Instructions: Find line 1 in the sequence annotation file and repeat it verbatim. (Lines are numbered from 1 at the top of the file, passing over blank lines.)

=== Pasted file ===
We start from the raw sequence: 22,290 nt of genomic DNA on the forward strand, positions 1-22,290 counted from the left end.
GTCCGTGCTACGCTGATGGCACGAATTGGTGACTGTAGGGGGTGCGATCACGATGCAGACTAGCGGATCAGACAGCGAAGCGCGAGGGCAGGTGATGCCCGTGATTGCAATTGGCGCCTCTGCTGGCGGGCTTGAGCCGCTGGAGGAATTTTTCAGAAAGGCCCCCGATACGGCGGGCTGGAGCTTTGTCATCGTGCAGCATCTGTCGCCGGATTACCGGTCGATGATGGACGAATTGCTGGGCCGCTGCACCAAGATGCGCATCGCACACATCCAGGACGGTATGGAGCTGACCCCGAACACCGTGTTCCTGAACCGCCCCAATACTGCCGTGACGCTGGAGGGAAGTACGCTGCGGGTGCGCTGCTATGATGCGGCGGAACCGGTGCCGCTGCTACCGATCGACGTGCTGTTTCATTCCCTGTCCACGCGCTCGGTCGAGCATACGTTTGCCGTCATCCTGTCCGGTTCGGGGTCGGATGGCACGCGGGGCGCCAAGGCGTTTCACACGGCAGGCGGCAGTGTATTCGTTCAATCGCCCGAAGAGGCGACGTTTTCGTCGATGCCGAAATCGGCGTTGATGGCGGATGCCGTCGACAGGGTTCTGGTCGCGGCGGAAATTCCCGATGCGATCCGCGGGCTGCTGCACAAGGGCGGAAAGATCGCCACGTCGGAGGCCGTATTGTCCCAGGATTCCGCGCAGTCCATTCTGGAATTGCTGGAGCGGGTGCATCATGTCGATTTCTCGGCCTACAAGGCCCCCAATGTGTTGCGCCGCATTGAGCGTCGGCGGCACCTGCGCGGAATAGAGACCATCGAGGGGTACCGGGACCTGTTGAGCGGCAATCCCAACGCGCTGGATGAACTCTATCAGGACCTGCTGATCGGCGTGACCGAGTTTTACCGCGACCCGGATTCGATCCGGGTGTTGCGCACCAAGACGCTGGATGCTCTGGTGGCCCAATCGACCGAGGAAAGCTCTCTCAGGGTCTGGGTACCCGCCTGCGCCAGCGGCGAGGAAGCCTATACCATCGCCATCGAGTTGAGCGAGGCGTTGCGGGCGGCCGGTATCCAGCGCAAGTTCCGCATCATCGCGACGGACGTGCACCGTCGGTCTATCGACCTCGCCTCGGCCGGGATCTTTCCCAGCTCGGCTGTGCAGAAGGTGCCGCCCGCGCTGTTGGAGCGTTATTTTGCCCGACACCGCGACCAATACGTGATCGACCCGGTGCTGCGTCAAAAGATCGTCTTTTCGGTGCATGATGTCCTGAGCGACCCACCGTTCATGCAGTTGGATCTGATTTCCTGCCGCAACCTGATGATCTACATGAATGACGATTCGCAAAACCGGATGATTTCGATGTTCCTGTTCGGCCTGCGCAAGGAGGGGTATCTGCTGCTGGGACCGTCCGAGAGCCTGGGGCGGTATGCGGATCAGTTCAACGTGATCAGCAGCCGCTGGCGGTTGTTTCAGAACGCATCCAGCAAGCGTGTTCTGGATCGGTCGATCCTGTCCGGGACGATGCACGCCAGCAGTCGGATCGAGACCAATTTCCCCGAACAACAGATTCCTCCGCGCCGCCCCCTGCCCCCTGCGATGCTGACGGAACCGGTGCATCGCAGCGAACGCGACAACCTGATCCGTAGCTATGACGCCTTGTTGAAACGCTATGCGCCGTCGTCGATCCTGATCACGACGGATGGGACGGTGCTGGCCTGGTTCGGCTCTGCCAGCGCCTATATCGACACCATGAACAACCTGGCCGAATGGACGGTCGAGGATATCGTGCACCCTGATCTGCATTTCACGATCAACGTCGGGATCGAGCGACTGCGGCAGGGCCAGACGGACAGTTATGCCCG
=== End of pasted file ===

We start from the raw sequence: 22,290 nt of genomic DNA on the forward strand, positions 1-22,290 counted from the left end.